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Luke 1:9

    Luke 1:9 Translations

    King James Version (KJV)

    According to the custom of the priest's office, his lot was to burn incense when he went into the temple of the Lord.

    American King James Version (AKJV)

    According to the custom of the priest's office, his lot was to burn incense when he went into the temple of the Lord.

    American Standard Version (ASV)

    according to the custom of the priest's office, his lot was to enter into the temple of the Lord and burn incense.

    Basic English Translation (BBE)

    And as was the way of the priests, he had to go into the Temple to see to the burning of perfumes.

    Webster's Revision

    according to the custom of the priest's office, his lot was to enter into the temple of the Lord and burn incense.

    World English Bible

    according to the custom of the priest's office, his lot was to enter into the temple of the Lord and burn incense.

    English Revised Version (ERV)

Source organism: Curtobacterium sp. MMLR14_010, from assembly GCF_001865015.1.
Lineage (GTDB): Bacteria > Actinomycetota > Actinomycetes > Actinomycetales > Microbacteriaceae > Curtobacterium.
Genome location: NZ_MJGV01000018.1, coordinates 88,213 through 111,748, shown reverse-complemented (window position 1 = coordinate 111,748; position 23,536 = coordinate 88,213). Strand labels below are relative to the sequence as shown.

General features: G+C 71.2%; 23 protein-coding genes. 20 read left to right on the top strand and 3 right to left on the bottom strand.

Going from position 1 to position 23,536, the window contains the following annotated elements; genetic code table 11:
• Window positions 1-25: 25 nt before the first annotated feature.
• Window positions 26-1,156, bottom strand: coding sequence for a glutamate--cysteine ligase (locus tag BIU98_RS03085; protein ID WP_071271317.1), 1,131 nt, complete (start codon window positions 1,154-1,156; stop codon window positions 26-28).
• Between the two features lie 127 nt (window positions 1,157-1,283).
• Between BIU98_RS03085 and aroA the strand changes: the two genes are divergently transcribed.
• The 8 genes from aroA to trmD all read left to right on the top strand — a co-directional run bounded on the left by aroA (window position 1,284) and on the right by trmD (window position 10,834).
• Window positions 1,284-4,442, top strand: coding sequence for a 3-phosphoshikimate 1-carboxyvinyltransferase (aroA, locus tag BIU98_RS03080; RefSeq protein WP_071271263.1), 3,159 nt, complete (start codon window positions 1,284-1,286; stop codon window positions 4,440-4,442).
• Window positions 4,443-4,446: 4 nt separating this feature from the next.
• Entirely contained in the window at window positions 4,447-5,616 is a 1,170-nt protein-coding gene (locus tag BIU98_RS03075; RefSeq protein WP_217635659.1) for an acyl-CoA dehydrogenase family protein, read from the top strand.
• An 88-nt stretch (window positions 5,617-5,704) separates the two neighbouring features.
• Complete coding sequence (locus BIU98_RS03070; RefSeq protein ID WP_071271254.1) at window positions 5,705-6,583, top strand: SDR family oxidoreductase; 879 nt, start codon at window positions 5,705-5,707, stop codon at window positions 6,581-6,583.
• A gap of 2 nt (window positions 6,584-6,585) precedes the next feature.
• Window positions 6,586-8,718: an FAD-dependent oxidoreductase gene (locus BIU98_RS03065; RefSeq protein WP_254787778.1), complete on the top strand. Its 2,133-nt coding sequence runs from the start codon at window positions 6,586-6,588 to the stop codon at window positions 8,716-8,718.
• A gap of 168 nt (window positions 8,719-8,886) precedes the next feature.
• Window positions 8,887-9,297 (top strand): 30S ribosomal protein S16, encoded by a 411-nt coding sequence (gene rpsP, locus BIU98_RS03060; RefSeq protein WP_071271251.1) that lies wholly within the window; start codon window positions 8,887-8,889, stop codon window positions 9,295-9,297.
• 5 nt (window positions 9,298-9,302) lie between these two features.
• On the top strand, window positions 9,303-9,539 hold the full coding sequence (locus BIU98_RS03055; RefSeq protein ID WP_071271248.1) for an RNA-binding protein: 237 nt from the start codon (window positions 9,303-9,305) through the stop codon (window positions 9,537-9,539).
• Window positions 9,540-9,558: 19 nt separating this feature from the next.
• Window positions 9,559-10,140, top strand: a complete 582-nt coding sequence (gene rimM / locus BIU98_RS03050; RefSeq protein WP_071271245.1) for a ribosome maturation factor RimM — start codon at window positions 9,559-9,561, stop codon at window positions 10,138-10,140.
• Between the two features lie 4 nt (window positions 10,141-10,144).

according to the custom of the priest's office, his lot was to enter into the temple of the Lord and burn incense.

    Definitions for Luke 1:9

    Lot - Portion; destiny; fate.

    Clarke's Commentary on Luke 1:9

    His lot was, etc. - We are informed in the Talmud, that it was the custom of the priests to divide the different functions of the sacerdotal office among themselves by lot: and, in this case, the decision of the lot was, that Zacharias should at that time burn the incense before the Lord, in the holy place.

    Barnes' Notes on Luke 1:9

    According to the custom of the priest's office, his lot was. - The Jewish writers inform us that it was customary for the priests to divide their daily task by "lot."

    To burn incense - Incense is an aromatic or white rosin procured from trees, chiefly in Arabia. It is obtained by making incisions in the tree, and the gum flows out. It is distinguished for an especially pleasant "smell" when burned, and was therefore used in ancient worship. It was burned by the priest twice a day Exodus 30:7, and it seems to have been emblematic of prayer and praise, or of the grateful offerings of the heart wafted toward heaven. The incense used in the temple was made of stacte, onycha, and galbanum Exodus 30:34, with pure frankincense, and it was not lawful for this compound to be used elsewhere than in the house of God.

    Into the temple - See the notes at Matthew 21:12. The part of the temple where incense was burned was the "holy place."
    Book: Luke